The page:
Nothing ran too deep here though, and I’m old enough to remember Richard Boone and Duane Eddy.

    FOI BASS (not Fontella)
    COD LINNET (the nickname of Runcorn, once a leading non-League club, and fierce rivals to my beloved Altrincham. Three divisions below us now.)
    TIME 3:22

    1. Ye Gods, 3:22??? Busman, are you by any chance the artist formerly known as Phil Jordan?

      The Linnets are also King’s Lynn FC (Lynn … linnets … geddit?).

    2. There’s a Supertramp tribute band, called Logicaltramp. They recently played at Trading Boundaries, which is a brilliant music venue situated to the NW of Uckfield in E Sussex.

  22. I was on for a potentially Phil (BUSMAN?) bothering time, with one to go at 3:10, but then being pigheaded, I refused to write out the anagrist for SPEARHEAD and took a further 1:08 to unravel it in my head.

    Pretty straightforward today from Tracy, biffed PALADIN.


  23. I’m another one who knew the word PALADIN but not its meaning – I was getting it muddled with palanquin, which is quite a different thing! A lot to like today – LARDER, DONE and RETINUE all got ticks.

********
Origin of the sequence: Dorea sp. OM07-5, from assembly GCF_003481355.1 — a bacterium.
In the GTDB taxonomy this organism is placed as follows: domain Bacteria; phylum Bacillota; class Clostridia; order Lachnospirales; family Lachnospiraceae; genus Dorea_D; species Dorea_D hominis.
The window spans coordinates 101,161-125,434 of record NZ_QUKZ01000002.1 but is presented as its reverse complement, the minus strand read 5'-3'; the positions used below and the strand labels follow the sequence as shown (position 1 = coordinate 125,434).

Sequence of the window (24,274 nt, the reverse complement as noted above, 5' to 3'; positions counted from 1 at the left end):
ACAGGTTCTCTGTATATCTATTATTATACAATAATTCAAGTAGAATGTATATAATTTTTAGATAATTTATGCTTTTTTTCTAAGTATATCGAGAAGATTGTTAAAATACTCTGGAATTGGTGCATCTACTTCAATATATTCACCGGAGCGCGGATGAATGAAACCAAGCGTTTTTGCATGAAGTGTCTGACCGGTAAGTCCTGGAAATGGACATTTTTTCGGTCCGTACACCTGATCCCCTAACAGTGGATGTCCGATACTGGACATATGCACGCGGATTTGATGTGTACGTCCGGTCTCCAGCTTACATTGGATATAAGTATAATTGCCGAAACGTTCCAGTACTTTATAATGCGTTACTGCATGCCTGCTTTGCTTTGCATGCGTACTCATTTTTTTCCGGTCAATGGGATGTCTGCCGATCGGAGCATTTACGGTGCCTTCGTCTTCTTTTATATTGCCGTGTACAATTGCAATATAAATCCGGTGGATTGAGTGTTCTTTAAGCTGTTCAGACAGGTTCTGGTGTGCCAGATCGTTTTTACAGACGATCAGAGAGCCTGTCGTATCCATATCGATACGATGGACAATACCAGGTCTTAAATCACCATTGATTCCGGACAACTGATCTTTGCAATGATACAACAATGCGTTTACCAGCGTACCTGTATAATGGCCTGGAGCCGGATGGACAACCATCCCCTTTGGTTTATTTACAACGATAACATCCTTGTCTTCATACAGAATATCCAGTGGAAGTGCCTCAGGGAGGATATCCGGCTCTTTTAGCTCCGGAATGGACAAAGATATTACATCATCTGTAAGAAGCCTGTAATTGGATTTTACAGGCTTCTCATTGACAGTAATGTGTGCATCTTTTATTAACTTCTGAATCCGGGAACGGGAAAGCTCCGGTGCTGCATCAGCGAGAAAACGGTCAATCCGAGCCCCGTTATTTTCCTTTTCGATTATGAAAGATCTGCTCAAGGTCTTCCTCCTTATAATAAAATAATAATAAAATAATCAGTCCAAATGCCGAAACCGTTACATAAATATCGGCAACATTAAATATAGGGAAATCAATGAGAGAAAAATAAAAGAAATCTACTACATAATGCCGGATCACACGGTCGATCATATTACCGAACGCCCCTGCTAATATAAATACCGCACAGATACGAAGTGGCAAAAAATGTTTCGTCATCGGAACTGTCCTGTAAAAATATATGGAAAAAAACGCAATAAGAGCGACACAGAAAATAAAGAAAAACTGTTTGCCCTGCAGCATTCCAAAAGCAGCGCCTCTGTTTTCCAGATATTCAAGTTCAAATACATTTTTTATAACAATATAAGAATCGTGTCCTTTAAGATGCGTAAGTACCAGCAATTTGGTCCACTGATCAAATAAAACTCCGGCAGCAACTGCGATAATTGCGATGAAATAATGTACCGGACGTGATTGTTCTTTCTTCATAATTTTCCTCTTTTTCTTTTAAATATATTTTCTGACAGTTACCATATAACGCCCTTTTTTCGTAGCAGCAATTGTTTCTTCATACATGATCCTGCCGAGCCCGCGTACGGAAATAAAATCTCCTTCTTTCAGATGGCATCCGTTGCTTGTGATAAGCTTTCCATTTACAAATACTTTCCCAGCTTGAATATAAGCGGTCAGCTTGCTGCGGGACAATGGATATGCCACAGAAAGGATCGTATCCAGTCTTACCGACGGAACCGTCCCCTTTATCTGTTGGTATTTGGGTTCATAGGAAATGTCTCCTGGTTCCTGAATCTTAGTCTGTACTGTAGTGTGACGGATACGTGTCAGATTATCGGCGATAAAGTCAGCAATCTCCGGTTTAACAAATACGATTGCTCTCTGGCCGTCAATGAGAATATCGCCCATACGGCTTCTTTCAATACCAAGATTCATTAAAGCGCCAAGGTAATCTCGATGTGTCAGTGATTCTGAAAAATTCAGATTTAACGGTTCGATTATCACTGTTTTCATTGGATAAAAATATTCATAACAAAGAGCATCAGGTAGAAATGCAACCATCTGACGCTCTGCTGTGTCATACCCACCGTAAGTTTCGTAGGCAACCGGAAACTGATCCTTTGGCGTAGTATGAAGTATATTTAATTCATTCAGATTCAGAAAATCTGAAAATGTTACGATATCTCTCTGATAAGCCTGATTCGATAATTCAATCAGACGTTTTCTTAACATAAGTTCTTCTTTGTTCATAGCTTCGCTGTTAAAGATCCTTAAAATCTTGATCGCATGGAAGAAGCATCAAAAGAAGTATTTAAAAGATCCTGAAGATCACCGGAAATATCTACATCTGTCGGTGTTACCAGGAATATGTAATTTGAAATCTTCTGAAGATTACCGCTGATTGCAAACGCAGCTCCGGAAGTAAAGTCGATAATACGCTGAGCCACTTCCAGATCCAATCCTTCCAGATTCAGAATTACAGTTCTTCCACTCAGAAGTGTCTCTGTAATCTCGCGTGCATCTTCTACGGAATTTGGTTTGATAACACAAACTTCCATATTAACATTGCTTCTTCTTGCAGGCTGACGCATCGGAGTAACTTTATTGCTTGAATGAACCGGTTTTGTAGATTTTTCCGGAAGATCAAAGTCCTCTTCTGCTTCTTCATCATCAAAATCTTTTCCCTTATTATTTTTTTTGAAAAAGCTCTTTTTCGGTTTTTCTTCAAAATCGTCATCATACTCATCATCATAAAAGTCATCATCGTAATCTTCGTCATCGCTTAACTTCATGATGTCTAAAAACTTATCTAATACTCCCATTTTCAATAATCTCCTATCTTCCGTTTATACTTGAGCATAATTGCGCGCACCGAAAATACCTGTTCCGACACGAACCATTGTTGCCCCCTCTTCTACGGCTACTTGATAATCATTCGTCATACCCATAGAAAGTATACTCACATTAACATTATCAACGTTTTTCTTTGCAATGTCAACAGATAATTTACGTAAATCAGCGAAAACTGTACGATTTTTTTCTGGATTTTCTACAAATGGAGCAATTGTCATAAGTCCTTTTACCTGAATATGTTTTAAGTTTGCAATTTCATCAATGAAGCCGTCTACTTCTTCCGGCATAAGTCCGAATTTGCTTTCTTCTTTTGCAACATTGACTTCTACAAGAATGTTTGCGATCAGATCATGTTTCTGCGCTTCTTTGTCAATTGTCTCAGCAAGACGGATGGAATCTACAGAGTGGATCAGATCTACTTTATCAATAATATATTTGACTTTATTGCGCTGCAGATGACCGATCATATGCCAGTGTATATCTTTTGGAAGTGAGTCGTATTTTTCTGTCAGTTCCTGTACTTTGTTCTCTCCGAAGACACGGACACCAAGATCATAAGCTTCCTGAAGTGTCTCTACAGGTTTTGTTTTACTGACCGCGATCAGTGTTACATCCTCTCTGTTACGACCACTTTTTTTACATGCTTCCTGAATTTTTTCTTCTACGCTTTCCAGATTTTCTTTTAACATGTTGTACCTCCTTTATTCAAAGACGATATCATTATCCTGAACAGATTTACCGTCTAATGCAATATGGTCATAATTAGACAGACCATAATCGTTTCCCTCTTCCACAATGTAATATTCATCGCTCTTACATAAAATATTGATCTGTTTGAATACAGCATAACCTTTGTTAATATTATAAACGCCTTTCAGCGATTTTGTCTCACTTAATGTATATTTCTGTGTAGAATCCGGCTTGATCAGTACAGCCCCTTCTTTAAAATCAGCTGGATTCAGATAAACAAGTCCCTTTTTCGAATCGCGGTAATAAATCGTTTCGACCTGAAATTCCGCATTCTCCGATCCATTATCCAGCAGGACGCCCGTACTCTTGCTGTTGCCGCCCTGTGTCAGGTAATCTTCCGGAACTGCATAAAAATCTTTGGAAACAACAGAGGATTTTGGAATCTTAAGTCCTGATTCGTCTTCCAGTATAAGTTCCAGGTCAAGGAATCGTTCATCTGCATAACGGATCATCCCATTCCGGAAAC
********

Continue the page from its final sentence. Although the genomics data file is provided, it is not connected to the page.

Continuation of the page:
For some reason I just couldn’t parse NATURAL – I didn’t see it as a straightforward DD and tried to make it far more complicated 🤔
    Anyway, much quicker today – a tad over 7 minutes.
    FOI Bass LOI Deliberated COD Accelerator
    Thanks Tracy and William

  24. A dead-heat at the Random’s today. We both finished in 18 minutes, so an extremely rare case of us both escaping the SCC on the same day.

    My FOI was BASS and I built from that almost at will. Not many clues held me up for long, although NATURAL was slow to come. Once that was in I was able to guess PALADIN (a word I had NHO) and to finish off with TARGET (my LOI).

    In my (relatively short) experience, an excursion out of the SCC is usually followed by a thumping great DNF. I will have to be on my guard tomorrow and Friday.

    Many thanks to Tracy and William.

    1. Nice one Mr RC